With the budget eventually secured, taking a step back in terms of production size was a relief for Jennings, who, having come from a background in music video production through Hammer & Tongs, found the big-budget studio experience to be sometimes cumbersome on Hitchhiker’s. “We [had] got to do it exactly as we wanted to, but we suddenly inherited all this studio stuff,” he explains, “We had a load of people, it means you’re a lot slower, it’s harder to get what you want, just the numbers… So it was rather nice to do Son of Rambow and go, right, you really don’t need all that stuff.” Cutting back on the studio fat meant Jennings could also pay more attention to his stars. Hynes describes how the production’s small scale helped preserve its charm: “They’ve solved problems with the film within their own sort of creative team, which has meant that it’s kept its heart.” As Jennings banters back and forth with Milner and Coulter in the Holborn Studios barge, they offer a glimpse of how much fun the shoot must’ve been. “It was an amazing thing for a director to have people who just, I mean when you say ‘Can you be dragged a hundred feet along the floor really fast by the kite there?’ (imitates the boys) ‘Yeah, cool,’” Jennings gushes.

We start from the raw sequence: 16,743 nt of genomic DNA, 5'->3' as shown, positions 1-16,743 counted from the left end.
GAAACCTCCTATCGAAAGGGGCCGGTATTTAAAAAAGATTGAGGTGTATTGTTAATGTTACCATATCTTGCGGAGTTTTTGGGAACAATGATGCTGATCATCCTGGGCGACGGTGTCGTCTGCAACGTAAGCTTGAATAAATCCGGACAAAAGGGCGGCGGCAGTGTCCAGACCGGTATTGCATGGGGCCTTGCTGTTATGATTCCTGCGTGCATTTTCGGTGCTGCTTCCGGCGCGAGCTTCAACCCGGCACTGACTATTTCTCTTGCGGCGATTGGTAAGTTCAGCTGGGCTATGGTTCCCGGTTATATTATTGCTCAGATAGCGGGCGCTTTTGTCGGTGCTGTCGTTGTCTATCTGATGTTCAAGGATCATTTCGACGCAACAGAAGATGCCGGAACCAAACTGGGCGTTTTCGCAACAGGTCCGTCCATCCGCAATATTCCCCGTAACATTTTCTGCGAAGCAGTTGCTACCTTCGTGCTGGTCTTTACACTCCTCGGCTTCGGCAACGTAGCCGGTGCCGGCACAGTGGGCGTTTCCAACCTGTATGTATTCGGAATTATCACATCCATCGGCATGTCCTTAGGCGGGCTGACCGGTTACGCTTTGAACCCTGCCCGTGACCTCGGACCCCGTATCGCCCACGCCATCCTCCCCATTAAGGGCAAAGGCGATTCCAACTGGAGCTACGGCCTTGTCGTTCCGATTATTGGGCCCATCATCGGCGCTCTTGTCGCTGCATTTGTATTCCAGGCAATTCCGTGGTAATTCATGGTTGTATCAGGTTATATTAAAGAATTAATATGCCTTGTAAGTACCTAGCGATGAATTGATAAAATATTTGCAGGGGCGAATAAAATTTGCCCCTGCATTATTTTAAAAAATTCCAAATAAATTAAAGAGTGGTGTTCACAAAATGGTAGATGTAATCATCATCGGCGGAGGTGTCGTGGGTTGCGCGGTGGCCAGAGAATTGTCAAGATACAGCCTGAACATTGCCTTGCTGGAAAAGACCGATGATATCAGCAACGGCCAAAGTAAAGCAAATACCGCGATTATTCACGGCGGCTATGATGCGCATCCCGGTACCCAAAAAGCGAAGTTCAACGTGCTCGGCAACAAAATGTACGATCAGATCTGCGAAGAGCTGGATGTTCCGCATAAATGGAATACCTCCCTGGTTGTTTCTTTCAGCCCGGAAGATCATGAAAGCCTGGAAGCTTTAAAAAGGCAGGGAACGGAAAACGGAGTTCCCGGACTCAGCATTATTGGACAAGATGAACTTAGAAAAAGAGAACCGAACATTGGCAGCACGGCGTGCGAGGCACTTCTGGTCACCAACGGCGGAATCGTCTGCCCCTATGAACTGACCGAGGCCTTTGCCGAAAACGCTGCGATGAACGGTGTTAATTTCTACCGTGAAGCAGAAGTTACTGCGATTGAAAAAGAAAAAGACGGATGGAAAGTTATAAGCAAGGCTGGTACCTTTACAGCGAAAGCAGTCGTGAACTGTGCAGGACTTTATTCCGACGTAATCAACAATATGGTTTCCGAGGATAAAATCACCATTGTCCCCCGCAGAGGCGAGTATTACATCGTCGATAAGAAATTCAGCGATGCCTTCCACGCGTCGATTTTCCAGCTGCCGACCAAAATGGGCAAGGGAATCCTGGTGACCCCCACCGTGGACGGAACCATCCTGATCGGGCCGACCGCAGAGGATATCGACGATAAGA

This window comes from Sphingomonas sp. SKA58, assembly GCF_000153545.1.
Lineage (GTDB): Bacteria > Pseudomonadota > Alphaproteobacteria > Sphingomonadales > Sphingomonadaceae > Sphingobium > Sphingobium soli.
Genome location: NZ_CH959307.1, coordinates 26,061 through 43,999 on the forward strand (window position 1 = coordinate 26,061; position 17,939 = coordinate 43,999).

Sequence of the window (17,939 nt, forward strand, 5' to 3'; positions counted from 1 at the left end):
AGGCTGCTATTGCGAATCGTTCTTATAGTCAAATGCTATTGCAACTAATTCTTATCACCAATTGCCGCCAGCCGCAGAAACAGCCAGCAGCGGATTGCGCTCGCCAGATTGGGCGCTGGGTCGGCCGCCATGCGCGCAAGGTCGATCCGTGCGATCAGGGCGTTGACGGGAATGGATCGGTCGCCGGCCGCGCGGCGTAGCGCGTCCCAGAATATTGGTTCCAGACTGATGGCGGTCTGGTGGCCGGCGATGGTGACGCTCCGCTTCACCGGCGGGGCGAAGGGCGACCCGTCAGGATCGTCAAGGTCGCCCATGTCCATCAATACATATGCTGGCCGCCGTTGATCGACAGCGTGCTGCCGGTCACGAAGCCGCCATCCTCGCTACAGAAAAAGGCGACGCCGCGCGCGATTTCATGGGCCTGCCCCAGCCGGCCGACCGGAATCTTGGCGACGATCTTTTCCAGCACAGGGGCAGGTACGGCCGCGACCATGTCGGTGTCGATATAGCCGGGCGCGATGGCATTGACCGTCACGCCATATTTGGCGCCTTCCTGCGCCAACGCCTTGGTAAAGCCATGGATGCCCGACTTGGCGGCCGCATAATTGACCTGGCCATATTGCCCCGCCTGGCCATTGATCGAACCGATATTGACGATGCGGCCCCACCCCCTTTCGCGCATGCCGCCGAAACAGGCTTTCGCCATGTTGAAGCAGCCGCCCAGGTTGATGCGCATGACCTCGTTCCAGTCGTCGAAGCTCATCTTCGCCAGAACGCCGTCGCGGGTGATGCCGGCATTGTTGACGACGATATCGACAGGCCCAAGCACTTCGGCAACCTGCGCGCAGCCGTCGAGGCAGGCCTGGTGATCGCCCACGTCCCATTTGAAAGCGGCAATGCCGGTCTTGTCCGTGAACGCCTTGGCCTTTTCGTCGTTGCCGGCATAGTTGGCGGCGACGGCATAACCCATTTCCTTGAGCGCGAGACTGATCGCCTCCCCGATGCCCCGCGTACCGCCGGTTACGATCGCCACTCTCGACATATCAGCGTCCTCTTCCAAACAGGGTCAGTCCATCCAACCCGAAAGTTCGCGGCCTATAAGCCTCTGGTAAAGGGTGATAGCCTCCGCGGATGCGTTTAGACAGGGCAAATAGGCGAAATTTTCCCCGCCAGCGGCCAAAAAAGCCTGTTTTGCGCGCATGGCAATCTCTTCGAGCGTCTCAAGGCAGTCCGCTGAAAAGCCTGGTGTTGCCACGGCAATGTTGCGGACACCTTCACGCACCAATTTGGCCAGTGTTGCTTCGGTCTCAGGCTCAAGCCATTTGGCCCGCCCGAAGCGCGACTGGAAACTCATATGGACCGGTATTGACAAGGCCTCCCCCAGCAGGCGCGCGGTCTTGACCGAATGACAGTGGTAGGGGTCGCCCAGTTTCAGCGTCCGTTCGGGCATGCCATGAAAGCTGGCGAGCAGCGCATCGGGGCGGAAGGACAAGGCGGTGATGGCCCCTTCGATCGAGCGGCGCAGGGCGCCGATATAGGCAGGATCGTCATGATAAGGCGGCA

The boys weren’t allowed to do their own stunt-work (“if something happened, that would be the end of everything,” Jennings grimaces), although Milner admits to a boyish rivalry with his co-star: “During filming we had like an ongoing competition who could do the most stunts, but they were always a bit petit!” Milner remains the only one of the two to have seen the original First Blood, strictly for research purposes of course. “It did help me, kind of, play my character a bit more,” he offers, thoughtfully. It turns out that Milner’s more into Spider-Man (“He’s a dangerous lad! And he goes to school! He’s doing his GCSEs, and he’s fighting crime at the same time!”), while Coulter’s cinematic inspiration is Ethan Hunt: “I remember when I was about ten years old coming out of Mission: Impossible and being generally convinced that I was a secret agent!”

Son of Rambow was originally scheduled for release last summer, but legal problems restricted it to the festival circuit instead. Jennings and Goldsmith had gone into production not knowing who owned the rights to First Blood (Son of Rambow uses clips of Stallone, and, of course, the correctly-spelt name), but discovered afterwards that, in Jennings’ words, “people own different parts of Rambo”, which complicated things. Jennings describes the production mentality, with a wide smile: “[We thought] we’ll just make it, and it’ll be good, and then they’ll see it and go, oh alright, and, er… that was unbelievably naïve.” Luckily, the legal issues have all now been sorted, and the film even has the seal of approval from Rambo himself, to Jennings’ obvious delight: “Sly’s seen it, and he gave me a very, very nice review, yes, he was very sweet. Lovely to get his blessing.” Lets hope Son of Rambow gets the box-office reception it so richly deserves.